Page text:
Question from Kitty Belle
This is my second year on pointe. I was just wondering if you could give me some pointers for a good arch, being all the way on the box, ect..
I know that it all depends on your foot type, but all help that you give will be used to it's greatest potential. I know that you are very busy and have many messages from people that are closer to you than I am, but it would give me great pleasure to have your help.
Second year, huh.. That's when things start being more fun J.
First I’d say – do a lot of releves and make sure you are going through demi pointe at least on the way down. Exersizes like picking up a pencil with your toes (but not between the toes) or flex and stretch with a Thera-band are all going to yield benefits. Start with a number you can handle and increase repetitions every week.
Being all the way on the box really should not be a problem if your shoes are properly broken in, if you have proper strenght for a second year pointe student and if your foot is not completely unsuited for ballet, which I’m sure it’s not.
So, Good luck with everything! Work hard, but careful and don’t forget to enjoy.
Questions from Jade Mcneill
- How long does it take to be a professional dancer?
AnswerMost of the time from five to nine years.
- Is it hard to get into college to be a professional dancer?
AnswerI wouldn’t say so.
- Do you have to go to college to be a dancer?
Answer No. The majority of dancers opt to dance instead of commit to full time studies after high-school.
- When did you start dancing?
AnswerVery early as a kid.
- Is your job stressful?
Answer Often it is, but it also depends on the individual.
- What is one thing you love about your profession?
Answer Joy of dancing.
- What is one thing you dislike about your profession?
Answer I can’t name one specific thing. Mostly it has to do with pitfalls of the industry.
- What are the qualities to be an instructor for dance?
Answer Good eye, patience and communicative skills.
- Do you get paid to be a dancer? If so how much?
Answer Of course one gets paid. How much depends on the company.
- Could you make a living off that money?
- What is the best type of dance to take?
Answer That depends on the individual and what they love.
- Is it easy or hard to express yourself in a dance?
Answer Usually not.
- What is some advice you could give me?
Answer Know what you want and don’t pay attention to what other people want.
- How do you perfect a tilt jump?
Answer Just like everything else - work on it. Though hardly anything is ever perfect.
- How can you strengthen your toes in practicing for a toe rise?
Answer Demi-pointe is as much in the ankle as in the toes if not more. Theraband exercises, various resistance exercises, very articulate tendus and making sure the ankle is in proper demi-pointe position should be the check points to pay attention to most. For a full pointe toe rise strengthening start picking up a pencil with your toes (but not between the toes) in addition to the other things we already mentioned.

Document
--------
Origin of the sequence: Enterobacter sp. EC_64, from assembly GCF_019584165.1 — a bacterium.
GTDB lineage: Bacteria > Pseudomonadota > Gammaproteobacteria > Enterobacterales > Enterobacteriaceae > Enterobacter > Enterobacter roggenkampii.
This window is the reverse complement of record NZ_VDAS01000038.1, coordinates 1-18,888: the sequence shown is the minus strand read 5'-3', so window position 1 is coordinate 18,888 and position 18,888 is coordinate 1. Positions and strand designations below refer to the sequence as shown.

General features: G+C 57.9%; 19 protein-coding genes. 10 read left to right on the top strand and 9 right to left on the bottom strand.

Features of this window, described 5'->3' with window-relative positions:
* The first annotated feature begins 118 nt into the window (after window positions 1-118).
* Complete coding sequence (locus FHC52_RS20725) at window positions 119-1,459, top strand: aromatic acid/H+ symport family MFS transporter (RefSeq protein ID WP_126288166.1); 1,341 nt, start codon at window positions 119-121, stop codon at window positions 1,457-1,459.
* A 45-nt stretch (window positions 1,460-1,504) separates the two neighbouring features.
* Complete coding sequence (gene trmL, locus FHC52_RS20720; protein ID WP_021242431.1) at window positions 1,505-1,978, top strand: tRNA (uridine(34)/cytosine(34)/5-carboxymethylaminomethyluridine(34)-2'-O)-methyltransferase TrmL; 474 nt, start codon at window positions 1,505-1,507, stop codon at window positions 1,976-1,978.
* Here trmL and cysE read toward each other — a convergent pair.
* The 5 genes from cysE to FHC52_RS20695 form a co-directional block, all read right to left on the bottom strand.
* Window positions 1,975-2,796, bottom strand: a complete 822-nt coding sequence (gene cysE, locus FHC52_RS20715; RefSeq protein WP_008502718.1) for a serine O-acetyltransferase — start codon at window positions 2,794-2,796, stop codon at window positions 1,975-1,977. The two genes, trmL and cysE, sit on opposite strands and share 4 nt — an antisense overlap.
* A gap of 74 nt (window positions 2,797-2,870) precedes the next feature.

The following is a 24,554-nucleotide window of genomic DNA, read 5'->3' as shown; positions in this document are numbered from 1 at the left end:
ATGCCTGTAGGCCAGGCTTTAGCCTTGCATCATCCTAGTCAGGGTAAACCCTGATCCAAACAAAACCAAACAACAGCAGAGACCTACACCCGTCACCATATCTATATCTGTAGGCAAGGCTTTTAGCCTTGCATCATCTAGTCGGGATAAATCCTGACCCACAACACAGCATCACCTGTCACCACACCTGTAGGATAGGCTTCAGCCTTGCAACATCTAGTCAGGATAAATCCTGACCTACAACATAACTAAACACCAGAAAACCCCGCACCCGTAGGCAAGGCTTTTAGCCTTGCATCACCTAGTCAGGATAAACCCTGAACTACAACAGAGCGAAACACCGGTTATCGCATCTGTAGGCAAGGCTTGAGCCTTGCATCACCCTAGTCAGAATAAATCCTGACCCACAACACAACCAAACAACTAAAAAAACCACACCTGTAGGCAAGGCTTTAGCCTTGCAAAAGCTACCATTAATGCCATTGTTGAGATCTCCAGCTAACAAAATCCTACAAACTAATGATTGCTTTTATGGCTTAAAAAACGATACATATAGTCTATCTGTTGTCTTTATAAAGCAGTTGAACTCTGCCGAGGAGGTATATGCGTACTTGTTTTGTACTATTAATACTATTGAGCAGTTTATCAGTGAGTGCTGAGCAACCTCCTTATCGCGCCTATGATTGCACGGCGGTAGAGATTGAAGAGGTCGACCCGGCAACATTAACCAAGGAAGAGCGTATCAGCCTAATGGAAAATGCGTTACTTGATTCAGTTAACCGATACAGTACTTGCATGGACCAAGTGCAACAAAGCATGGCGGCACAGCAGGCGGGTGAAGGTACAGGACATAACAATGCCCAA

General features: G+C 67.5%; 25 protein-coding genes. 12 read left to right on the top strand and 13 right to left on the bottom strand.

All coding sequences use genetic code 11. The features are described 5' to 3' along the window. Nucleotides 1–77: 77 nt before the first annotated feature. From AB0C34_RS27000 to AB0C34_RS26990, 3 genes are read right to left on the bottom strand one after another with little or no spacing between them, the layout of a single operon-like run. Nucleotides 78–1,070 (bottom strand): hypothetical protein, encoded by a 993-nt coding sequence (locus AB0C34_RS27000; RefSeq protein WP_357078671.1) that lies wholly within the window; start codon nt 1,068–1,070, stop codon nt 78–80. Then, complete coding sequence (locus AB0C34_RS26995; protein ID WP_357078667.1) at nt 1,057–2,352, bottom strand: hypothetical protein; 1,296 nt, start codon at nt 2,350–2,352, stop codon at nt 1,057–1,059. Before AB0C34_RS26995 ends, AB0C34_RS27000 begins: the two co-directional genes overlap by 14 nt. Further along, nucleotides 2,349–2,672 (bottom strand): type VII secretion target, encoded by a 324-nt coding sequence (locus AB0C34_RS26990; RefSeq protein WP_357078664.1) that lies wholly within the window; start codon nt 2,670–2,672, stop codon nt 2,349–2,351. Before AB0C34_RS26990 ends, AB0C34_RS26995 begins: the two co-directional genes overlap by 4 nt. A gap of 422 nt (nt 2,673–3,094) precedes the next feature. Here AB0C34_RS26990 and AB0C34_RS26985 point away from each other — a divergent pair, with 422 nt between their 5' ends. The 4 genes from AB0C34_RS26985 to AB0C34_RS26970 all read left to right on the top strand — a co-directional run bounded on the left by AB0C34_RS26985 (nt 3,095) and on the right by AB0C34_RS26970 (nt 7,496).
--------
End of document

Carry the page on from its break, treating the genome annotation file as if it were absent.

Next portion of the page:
- What are ways I can improve my spotting when doing turn combinations?
Answer Turn a lot in all kinds of positions and shoes to improve your vestibular system's response to turns.
- How can I succeed in a leg hold turn?
Answer Since I’ve never seen you I can only say - practice.
Question from Katarina Satalic
Hi Violet, my name is Kate and I'm from Zadar, Croatia. I started dancing when I was 9 and I danced contemporary dance. I was good at it but something didn't seem to be right in it... One year ago Vinka Klaric opened a school for classic and modern ballet. I love dancing classic ballet, I love that feeling when you are at your pointe shoes. Now im 16 years old and in less then two years from now I have to leave home if I want to dance in my life because here in Croatia we don't have academy. I would like to go in London but I need someone to help me choose the academy there. I hope You could help me because You are professional and You probably have more experience than anyone around me... So I would be grateful if You could take five minutes from Your day and help me a little.
Best regards, Kate. :)
You are welcome! It would be my pleasure to offer the best that comes to mind. In terms of quality of education the academies that are connected to the major ballet companies are usually the better option. But I am not sure of their policies regarding late admission. You have to inquire with each of them separately and you might even get a scholarship if they see you as a promising young dancer! Academies that are privately owned and run often offer as good or better training, but may not look as good on a resume and usually have less or no scholarship options. As to London – I like London a lot, but I’ve only stayed for a week or two and can’t testify how it is as a permanent/long term residence. I lived independently when I moved to Vienna from Sofia, but a lot of students and their parents especially, feel more comfortable with a boarding school. I am wishing you the best of luck and send you hugs!! I am sorry I did not name a specific academy, but I have not seen you dance and may misguide you. Apply to few and see what options you get! Then choose.